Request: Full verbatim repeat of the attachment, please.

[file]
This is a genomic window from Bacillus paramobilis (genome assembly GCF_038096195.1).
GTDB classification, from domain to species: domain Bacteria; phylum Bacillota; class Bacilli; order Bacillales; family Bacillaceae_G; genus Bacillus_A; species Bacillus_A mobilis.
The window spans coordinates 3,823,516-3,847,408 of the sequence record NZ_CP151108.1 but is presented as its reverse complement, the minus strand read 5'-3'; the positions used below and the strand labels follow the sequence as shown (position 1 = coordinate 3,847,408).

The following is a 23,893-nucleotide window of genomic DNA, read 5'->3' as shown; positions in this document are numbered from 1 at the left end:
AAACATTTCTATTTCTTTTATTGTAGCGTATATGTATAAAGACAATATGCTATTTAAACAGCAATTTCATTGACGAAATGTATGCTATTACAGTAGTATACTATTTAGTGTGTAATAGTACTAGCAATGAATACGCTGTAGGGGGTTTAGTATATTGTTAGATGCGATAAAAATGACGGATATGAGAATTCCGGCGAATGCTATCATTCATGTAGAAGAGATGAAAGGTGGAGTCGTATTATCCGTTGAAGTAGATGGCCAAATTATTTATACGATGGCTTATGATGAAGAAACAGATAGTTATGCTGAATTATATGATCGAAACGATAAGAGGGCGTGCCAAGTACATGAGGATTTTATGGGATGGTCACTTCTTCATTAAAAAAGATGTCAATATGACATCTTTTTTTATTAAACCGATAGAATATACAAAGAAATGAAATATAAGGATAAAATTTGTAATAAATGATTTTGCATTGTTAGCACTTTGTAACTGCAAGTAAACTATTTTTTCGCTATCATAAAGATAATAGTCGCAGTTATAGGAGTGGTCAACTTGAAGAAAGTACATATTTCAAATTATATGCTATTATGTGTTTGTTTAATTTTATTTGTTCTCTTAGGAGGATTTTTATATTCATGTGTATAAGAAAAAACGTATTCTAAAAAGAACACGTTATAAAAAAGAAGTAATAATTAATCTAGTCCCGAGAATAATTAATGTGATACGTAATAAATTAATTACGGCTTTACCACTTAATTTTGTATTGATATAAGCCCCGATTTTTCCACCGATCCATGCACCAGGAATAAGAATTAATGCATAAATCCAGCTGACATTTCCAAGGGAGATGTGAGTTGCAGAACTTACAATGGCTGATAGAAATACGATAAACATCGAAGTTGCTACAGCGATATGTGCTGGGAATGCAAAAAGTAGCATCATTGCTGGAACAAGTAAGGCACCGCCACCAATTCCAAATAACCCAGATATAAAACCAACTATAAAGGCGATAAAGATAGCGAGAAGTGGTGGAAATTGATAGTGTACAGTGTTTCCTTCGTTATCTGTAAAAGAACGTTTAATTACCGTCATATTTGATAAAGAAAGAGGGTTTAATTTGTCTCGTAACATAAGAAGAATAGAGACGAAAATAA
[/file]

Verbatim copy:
This is a genomic window from Bacillus paramobilis (genome assembly GCF_038096195.1).
GTDB classification, from domain to species: domain Bacteria; phylum Bacillota; class Bacilli; order Bacillales; family Bacillaceae_G; genus Bacillus_A; species Bacillus_A mobilis.
The window spans coordinates 3,823,516-3,847,408 of the sequence record NZ_CP151108.1 but is presented as its reverse complement, the minus strand read 5'-3'; the positions used below and the strand labels follow the sequence as shown (position 1 = coordinate 3,847,408).

The following is a 23,893-nucleotide window of genomic DNA, read 5'->3' as shown; positions in this document are numbered from 1 at the left end:
AAACATTTCTATTTCTTTTATTGTAGCGTATATGTATAAAGACAATATGCTATTTAAACAGCAATTTCATTGACGAAATGTATGCTATTACAGTAGTATACTATTTAGTGTGTAATAGTACTAGCAATGAATACGCTGTAGGGGGTTTAGTATATTGTTAGATGCGATAAAAATGACGGATATGAGAATTCCGGCGAATGCTATCATTCATGTAGAAGAGATGAAAGGTGGAGTCGTATTATCCGTTGAAGTAGATGGCCAAATTATTTATACGATGGCTTATGATGAAGAAACAGATAGTTATGCTGAATTATATGATCGAAACGATAAGAGGGCGTGCCAAGTACATGAGGATTTTATGGGATGGTCACTTCTTCATTAAAAAAGATGTCAATATGACATCTTTTTTTATTAAACCGATAGAATATACAAAGAAATGAAATATAAGGATAAAATTTGTAATAAATGATTTTGCATTGTTAGCACTTTGTAACTGCAAGTAAACTATTTTTTCGCTATCATAAAGATAATAGTCGCAGTTATAGGAGTGGTCAACTTGAAGAAAGTACATATTTCAAATTATATGCTATTATGTGTTTGTTTAATTTTATTTGTTCTCTTAGGAGGATTTTTATATTCATGTGTATAAGAAAAAACGTATTCTAAAAAGAACACGTTATAAAAAAGAAGTAATAATTAATCTAGTCCCGAGAATAATTAATGTGATACGTAATAAATTAATTACGGCTTTACCACTTAATTTTGTATTGATATAAGCCCCGATTTTTCCACCGATCCATGCACCAGGAATAAGAATTAATGCATAAATCCAGCTGACATTTCCAAGGGAGATGTGAGTTGCAGAACTTACAATGGCTGATAGAAATACGATAAACATCGAAGTTGCTACAGCGATATGTGCTGGGAATGCAAAAAGTAGCATCATTGCTGGAACAAGTAAGGCACCGCCACCAATTCCAAATAACCCAGATATAAAACCAACTATAAAGGCGATAAAGATAGCGAGAAGTGGTGGAAATTGATAGTGTACAGTGTTTCCTTCGTTATCTGTAAAAGAACGTTTAATTACCGTCATATTTGATAAAGAAAGAGGGTTTAATTTGTCTCGTAACATAAGAAGAATAGAGACGAAAATAA